“Conversation is a resource I use when accessing information. While emailing is useful, I find it challenging to express tone without sound. Through more personal interactions such as over the phone, tone can convey so many feelings such as vulnerability, fear, and curiosity. From my own experiences, tone has helped me navigate interactions with intimacy and honesty in situations where words alone are not enough.”
Arjun Lal explores our relationship to substance use and information. They are interested in the ease to which we are able to access information on other consumables through conversation. The ability to gain information and insight from others on something as basic as food is sharply contrasted with the shroud of mystery that surrounds substance use.
About the Creator:
Arjun Lal (he/they him/them) – Halifax, Nova Scotia
Arjun Lal is a queer Interdisciplinary artist from Indian diaspora. Lal creates both visual and performance work, often inspired by conflict, as a form of healing. “Art for me is a tool for positive change”.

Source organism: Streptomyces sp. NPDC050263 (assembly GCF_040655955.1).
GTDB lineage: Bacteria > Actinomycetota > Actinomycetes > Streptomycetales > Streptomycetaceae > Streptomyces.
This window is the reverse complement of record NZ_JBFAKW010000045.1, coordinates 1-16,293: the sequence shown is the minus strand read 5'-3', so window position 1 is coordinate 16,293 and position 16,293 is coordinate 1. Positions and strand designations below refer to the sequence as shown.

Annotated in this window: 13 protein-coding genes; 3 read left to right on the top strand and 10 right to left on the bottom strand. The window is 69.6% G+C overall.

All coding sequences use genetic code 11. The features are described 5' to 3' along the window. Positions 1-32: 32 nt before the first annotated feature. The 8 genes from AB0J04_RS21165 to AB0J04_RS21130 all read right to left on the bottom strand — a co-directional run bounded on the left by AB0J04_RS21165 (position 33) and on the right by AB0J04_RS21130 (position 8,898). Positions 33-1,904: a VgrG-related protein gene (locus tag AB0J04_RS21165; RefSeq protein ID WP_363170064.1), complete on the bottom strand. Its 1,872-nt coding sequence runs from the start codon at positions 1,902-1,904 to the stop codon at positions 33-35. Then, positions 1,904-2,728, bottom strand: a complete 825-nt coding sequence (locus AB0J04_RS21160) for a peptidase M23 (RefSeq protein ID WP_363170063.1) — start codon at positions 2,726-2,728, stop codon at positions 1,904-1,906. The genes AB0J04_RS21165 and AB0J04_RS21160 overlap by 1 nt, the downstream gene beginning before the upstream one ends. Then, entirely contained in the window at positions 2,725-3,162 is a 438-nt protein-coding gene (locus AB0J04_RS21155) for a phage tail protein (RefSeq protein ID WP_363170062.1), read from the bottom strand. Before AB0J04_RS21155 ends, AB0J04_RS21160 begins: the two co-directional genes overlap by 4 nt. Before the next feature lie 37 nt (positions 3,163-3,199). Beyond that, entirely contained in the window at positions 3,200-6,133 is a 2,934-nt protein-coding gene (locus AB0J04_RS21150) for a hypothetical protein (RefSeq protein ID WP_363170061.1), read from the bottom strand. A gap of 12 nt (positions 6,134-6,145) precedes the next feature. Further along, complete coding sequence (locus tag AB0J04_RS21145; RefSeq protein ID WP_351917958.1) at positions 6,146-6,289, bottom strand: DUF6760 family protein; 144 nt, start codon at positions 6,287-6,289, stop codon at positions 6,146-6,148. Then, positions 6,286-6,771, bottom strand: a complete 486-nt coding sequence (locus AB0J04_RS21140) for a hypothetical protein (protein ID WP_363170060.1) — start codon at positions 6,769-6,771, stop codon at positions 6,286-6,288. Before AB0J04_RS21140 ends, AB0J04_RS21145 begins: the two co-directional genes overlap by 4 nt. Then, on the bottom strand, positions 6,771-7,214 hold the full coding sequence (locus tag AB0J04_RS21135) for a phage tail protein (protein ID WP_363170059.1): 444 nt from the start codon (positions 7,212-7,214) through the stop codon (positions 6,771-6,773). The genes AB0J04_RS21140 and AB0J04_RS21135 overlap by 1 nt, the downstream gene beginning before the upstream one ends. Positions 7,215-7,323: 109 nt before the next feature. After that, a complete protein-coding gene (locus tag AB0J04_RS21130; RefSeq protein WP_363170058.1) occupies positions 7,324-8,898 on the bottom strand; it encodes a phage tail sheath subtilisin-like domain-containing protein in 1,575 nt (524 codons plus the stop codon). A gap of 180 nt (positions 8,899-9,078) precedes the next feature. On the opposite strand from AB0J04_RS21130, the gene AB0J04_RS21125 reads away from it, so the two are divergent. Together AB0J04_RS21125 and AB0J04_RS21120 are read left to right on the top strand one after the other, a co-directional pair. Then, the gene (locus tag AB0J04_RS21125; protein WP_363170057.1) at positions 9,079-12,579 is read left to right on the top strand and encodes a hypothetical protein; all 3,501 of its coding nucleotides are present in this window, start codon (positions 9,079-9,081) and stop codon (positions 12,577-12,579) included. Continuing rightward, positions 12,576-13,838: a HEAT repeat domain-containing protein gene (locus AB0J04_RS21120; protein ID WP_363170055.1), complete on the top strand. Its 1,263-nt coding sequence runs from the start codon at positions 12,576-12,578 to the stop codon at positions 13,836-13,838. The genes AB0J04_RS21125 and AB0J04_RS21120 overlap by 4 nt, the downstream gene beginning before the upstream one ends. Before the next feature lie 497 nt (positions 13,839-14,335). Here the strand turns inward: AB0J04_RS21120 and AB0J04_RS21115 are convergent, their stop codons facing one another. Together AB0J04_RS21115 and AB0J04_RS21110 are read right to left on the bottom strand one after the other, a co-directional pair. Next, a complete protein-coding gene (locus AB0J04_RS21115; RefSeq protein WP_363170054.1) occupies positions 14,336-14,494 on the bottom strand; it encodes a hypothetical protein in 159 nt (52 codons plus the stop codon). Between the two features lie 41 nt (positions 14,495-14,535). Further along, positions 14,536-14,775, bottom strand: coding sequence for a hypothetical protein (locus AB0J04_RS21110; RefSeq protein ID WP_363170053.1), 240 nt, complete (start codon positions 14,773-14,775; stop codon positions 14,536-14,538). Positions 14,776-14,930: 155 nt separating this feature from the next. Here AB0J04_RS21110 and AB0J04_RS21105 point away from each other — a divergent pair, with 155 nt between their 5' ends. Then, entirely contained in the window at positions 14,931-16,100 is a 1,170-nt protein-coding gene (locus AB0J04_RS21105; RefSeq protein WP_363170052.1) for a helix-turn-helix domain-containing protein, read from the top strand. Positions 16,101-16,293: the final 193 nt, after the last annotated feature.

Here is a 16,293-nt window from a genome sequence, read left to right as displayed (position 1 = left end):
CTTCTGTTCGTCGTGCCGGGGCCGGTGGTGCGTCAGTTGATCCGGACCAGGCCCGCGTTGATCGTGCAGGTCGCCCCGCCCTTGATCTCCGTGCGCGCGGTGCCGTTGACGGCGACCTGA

Lal’s alter-ego, Vagine, has created a safe online space for self expression. “Vagine allows me to present parts of myself that are otherwise censored to fit in heteronormative spaces and audiences. Most spaces and audiences are not welcoming to queer content so Lal takes the time to create queer space through his work.
Lal seeks to continuously learn about contemporary 2SLGBTQIA+ culture. He joined the CBRC creators to learn and inform future projects.